An Egyptian Bronze Situla, 26th Dynasty, ca. 664 - 525 BCE
EB1904Regular price $15,000 USD
Finely cast using the lost wax method, this fine, tapering vessel features a rolled rim, and rounded bottom with a knobbed base. It is decorated in raised relief, the upper register with two solar barques symbolizing the journey into the afterlife, the wide central register with a priest, incised text above, making an offering to a procession of deities, making offerings to a procession of deities, including Isis with cow-horn crown, Nephthys, and Amun-Ra, each holding the life sign ankh in their right hand and a was scepter in their left, the lower register showing Harpokrates with Hathor cows flanking a lotus, the pointed base in the form of a lotus flower; recurrent in Egyptian descriptions of the birth of the universe.
Background: A Situla was a sacred vessel used for religious ceremonies, the situla is a very small round-bottomed bucket or pail, usually cast from bronze and decorated with mythological motifs. During the Ptolemaic and Roman periods, the situla was carried by the priests of Isis and used in rituals and processions. The situla held holy water from the Nile or milk as a symbol of Isis in her form as a mother goddess.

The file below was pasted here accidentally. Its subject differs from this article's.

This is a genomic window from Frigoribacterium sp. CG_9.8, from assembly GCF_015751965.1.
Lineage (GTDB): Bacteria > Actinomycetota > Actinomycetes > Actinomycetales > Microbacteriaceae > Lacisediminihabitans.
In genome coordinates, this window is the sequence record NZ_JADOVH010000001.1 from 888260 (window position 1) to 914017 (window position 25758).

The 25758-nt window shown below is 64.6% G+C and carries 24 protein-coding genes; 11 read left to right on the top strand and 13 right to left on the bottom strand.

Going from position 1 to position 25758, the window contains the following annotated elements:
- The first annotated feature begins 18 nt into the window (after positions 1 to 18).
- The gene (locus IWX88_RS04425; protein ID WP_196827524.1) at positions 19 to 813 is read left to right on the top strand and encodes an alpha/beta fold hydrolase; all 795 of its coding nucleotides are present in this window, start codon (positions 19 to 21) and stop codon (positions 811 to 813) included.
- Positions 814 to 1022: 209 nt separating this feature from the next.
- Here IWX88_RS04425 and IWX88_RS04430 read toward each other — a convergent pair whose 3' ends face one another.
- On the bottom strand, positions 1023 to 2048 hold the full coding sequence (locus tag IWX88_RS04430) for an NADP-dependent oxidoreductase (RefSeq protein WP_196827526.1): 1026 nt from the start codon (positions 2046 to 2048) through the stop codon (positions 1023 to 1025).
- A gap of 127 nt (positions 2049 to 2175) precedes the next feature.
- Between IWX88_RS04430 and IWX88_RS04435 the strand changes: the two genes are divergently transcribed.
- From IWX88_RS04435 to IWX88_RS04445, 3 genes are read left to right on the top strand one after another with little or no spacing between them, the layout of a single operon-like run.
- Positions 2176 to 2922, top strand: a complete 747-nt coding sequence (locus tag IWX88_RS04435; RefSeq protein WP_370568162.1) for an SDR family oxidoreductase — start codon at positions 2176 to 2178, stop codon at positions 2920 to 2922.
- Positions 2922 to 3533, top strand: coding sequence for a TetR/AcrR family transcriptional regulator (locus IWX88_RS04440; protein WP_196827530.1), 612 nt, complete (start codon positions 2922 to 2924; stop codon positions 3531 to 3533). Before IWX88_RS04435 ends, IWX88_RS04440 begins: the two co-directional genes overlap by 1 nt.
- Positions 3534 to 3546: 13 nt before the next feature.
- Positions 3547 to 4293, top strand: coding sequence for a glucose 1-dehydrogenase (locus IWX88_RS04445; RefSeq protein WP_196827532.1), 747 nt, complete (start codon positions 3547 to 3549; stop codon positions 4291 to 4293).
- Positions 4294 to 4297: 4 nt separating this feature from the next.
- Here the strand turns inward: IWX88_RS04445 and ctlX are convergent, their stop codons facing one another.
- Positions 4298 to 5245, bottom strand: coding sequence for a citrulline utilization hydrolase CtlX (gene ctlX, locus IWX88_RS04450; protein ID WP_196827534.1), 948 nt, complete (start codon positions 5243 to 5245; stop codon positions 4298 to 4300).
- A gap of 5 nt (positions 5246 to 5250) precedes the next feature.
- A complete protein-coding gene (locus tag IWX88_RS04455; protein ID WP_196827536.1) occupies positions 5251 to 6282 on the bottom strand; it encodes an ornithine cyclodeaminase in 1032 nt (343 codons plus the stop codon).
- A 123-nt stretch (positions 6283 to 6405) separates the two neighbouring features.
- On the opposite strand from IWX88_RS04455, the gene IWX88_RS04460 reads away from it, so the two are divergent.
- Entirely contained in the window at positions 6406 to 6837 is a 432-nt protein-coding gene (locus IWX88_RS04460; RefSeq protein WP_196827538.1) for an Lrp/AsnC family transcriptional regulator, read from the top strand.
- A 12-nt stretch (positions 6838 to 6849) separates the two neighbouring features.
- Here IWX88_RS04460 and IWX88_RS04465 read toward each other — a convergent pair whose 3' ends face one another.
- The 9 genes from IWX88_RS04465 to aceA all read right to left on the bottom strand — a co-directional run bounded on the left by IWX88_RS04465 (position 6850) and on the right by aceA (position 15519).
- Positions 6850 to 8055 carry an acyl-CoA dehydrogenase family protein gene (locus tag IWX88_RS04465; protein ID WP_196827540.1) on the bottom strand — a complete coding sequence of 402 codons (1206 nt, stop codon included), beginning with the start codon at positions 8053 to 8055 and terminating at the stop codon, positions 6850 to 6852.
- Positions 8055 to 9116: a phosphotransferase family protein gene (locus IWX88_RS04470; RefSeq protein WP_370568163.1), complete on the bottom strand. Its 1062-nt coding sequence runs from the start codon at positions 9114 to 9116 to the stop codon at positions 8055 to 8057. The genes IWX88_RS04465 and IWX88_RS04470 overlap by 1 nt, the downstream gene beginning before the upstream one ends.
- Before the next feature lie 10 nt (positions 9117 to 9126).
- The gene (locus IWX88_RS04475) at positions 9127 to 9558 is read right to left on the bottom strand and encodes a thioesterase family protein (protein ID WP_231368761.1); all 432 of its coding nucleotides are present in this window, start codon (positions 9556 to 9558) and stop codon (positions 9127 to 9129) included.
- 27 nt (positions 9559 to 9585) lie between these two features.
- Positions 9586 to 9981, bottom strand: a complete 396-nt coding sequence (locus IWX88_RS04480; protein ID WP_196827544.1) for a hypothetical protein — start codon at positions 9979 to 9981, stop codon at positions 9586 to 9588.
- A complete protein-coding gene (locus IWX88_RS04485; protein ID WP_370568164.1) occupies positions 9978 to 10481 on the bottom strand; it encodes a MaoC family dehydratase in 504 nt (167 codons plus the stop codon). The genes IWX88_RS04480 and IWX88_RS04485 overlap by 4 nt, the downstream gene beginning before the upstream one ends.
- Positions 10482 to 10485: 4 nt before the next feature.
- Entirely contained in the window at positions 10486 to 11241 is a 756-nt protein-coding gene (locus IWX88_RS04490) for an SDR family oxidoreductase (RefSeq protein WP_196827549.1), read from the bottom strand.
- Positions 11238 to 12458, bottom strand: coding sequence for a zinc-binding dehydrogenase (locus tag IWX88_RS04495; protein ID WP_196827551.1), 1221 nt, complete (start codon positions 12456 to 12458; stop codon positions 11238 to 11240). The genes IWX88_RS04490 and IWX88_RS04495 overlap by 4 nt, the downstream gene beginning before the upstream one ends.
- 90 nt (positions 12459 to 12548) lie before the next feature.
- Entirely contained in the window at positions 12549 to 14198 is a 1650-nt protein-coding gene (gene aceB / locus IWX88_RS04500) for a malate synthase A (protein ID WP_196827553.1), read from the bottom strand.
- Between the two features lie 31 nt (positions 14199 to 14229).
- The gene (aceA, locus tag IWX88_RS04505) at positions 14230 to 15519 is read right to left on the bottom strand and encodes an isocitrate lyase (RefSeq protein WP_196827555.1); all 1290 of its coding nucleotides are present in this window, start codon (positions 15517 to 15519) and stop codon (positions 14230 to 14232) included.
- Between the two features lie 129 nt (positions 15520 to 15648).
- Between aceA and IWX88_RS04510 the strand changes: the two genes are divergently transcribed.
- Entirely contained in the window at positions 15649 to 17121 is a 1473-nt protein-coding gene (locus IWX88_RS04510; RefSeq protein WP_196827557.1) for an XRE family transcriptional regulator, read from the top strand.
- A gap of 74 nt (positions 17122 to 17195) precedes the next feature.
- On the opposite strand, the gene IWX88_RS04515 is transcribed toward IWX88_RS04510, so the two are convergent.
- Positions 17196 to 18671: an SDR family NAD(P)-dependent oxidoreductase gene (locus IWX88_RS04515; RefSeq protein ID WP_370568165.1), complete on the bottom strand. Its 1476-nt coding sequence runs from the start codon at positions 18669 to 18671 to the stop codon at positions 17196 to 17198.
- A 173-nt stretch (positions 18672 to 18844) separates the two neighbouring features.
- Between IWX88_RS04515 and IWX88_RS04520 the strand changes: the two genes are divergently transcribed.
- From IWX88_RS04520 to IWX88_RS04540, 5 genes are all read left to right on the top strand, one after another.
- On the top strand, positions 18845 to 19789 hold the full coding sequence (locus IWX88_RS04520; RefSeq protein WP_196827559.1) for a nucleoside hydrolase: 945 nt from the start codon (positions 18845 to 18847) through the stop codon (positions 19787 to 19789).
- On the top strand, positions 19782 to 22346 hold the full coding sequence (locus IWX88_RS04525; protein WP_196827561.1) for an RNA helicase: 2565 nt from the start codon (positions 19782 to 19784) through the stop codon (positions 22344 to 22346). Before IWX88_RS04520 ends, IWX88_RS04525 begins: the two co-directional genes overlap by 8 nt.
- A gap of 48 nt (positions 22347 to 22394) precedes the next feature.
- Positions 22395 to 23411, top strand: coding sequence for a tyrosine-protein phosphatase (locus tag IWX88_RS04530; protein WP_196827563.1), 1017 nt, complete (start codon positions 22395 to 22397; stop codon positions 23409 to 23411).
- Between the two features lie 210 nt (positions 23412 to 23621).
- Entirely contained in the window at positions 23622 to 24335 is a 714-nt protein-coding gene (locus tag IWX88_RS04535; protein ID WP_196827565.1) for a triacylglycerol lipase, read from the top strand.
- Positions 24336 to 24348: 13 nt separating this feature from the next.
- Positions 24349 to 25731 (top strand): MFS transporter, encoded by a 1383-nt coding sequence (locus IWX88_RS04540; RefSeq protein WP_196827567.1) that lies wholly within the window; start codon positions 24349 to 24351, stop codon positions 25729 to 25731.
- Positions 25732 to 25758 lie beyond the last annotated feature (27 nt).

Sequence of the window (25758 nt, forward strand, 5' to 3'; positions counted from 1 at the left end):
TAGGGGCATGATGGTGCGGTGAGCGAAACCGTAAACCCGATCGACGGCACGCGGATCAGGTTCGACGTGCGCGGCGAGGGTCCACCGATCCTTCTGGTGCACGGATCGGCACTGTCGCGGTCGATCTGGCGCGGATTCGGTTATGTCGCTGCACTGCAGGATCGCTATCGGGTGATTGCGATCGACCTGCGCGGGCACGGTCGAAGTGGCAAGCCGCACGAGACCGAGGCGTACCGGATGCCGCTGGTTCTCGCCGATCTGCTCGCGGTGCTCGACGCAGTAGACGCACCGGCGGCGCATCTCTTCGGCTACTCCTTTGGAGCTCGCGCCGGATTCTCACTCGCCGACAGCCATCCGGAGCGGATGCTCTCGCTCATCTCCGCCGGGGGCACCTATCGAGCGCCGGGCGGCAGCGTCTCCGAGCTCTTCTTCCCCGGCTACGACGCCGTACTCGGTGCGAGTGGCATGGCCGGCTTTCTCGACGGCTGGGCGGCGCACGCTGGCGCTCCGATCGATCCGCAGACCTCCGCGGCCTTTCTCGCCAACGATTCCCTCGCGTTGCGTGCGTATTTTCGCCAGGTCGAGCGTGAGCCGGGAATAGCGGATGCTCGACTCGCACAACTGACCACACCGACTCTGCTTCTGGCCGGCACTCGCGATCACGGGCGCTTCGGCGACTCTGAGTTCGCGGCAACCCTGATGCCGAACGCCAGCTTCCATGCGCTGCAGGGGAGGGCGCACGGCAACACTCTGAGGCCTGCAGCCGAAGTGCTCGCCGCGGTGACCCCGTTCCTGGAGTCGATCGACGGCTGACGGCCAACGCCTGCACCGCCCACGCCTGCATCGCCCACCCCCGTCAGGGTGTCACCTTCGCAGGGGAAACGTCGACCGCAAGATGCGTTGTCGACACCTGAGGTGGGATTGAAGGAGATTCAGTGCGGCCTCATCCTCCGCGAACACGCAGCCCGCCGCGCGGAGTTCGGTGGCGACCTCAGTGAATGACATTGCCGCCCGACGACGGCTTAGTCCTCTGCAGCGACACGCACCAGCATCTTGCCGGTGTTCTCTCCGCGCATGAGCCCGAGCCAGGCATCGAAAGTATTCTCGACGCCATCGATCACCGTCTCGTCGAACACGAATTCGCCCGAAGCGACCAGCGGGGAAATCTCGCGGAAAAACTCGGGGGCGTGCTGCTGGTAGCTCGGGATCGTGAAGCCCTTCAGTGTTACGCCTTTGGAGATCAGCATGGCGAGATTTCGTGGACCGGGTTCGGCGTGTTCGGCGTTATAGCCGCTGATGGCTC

Dimensions: Height: 5 3/4 inches (14.6 cm)
Condition: Intact and in excellent condition overall. A very fine example.
Provenance: Georgiou family collection, acquired 1962 and kept until 1997, Munich, Germany. Private collection, Belgium, Mrs. R., 1997-2012, thereafter the Harer Family Trust Collection.